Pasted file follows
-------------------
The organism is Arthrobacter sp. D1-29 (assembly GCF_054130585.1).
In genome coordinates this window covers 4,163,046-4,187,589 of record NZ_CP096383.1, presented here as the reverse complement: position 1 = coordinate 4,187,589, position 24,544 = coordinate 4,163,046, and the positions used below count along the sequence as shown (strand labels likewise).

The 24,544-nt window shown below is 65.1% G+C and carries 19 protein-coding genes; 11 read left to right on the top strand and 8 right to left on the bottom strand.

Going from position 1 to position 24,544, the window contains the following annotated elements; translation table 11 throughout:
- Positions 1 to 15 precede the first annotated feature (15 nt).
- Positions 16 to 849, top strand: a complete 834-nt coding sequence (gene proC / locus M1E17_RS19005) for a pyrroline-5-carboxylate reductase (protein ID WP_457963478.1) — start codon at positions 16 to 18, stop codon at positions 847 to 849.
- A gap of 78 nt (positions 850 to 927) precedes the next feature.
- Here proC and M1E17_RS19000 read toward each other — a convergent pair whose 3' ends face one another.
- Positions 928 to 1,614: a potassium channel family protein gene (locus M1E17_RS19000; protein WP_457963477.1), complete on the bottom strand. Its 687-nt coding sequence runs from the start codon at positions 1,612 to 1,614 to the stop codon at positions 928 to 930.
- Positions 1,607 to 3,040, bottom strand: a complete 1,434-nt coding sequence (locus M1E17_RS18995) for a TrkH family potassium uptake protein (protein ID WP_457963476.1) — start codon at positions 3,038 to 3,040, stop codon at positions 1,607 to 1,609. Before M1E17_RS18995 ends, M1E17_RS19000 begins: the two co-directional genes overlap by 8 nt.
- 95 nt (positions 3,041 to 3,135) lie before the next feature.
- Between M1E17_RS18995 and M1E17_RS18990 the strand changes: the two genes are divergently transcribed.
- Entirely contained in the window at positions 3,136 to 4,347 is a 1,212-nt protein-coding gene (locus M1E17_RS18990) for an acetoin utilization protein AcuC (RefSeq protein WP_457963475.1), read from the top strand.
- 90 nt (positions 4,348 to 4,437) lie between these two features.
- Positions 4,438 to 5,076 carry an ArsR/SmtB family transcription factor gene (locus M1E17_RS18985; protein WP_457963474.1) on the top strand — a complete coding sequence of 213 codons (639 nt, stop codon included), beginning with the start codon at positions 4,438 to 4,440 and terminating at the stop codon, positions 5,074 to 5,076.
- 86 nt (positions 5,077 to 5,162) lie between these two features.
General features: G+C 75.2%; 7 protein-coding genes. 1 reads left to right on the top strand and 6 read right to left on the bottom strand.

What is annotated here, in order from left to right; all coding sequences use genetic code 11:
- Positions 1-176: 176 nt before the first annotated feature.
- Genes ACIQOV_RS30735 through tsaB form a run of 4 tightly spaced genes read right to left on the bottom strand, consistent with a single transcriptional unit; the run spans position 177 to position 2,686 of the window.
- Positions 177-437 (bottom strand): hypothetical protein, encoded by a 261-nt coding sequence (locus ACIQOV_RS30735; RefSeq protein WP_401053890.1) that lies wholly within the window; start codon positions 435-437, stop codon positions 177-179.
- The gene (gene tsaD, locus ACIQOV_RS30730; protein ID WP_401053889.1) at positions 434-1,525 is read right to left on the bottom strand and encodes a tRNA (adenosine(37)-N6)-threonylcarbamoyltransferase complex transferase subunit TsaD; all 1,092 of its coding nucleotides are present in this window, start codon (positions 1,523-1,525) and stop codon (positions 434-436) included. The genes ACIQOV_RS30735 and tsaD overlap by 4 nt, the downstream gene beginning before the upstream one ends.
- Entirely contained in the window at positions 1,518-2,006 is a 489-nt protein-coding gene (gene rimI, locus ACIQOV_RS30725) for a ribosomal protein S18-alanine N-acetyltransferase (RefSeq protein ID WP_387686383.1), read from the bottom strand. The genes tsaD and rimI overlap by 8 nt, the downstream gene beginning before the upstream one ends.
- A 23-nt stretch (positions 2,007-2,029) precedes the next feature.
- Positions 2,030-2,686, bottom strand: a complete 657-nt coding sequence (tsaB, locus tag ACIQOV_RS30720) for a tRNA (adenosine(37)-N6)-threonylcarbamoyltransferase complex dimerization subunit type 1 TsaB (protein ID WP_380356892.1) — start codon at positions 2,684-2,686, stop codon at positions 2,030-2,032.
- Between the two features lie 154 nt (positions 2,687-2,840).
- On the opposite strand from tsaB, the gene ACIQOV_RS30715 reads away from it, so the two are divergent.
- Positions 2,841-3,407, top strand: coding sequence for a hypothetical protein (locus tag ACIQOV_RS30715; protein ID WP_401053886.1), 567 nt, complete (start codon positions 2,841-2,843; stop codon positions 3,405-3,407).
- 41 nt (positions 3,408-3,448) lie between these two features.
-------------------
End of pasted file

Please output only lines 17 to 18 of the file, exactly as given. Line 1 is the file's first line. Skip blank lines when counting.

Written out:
General features: G+C 75.2%; 7 protein-coding genes. 1 reads left to right on the top strand and 6 read right to left on the bottom strand.

What is annotated here, in order from left to right; all coding sequences use genetic code 11: